Sony Explains ‘PlayStation Home’ Clubs, Vanishing Virtual PSP

I’ve been confused about a couple of things regarding PlayStation Home, the free virtual world now available to all PlayStation 3 users, so I recently shot the Sony public relations department a pair of basic questions.

I wanted to better understand the point of the Clubs option (this was before I discovered this excellent FAQ about it). And I wanted to know what happened to the virtual PSP, which had initially been presented as the interface Home users would operate to manage their time in the virtual world but has been replaced with a  generic virtual gadget.

Here’s what I learned:

MTV Multiplayer: What happened to the virtual PSP user interface in the closed beta?

Sony Computer Entertainment of America (SCEA) public relations spokesperson: We felt that PlayStation Home deserved its own navigation device, so we built a user interface that was dedicated to just that purpose. We have found the new user interface to generally be more intuitive for many of our users.

MTV Multiplayer: I want to know more about clubs, what they should be used for, what the costs involved are for both short-term and long-term and anything else noteworthy.

SCEA: Clubs are a natural extension of the PlayStation community. People can set up Clubhouses for a variety of reasons; maybe they want a place where just friends from work can always meet up before a night of gaming, or maybe fans of a particular genre of games such as FPSs need a place where they can brag about their favorite game. A PlayStation Home user can be a member of up to five clubs (meaning they can be leaders or members of five clubs). Every club has one leader (the owner who purchased the club [Note from Stephen: this costs $4.99]), up to four sub-leaders and up to 32 members. In functionality, they work similarly to other personal spaces such as your apartment with some additional features such as a bulletin board where the leader, and optionally the sub-leaders, can leave messages for the whole club to read, such as tournament announcements or meeting times. As with many aspects of PlayStation Home, this will be one of the areas that will expand and evolve as the beta becomes more robust and features are added. Over time, new premium designs will become available as will other tools and services to support your club.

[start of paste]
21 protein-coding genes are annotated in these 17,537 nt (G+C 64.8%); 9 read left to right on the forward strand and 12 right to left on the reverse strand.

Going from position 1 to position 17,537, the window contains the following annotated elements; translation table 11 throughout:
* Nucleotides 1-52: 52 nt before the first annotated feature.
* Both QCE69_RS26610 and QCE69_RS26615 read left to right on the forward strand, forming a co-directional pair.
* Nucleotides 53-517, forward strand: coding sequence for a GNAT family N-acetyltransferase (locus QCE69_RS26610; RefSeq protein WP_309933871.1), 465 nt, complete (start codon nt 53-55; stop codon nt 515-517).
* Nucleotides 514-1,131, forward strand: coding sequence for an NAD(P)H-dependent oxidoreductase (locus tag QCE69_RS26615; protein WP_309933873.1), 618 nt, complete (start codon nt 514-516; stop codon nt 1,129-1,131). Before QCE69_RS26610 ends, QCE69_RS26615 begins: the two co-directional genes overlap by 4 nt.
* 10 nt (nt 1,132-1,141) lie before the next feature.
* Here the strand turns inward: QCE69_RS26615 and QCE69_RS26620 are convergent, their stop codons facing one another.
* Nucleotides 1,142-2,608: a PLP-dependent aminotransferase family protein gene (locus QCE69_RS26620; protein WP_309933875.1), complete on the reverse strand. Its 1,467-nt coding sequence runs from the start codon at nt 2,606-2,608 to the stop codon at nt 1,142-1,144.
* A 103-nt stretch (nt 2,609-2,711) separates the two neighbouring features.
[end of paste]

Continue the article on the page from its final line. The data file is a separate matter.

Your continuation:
The pending holidays don’t leave much time for follow-up until next year, but I do hope this information was helpful for some Home users. I’ll be digging into the service over the break and will hopefully finally write the Why PlayStation Home Isn’t Second Life story I’ve had in draft for weeks.

Until then, have fun Quincying or whatever you’re doing in Home.

Related Posts:
Here’s What You Can Buy In ‘Home’ So Far, For A Total Of 26 Dollars
Sony Answers Some Key PlayStation Home Questions, Dodges Others
Sony Developer Improves My View Of PS3 ‘Home,’ But There’s A Catch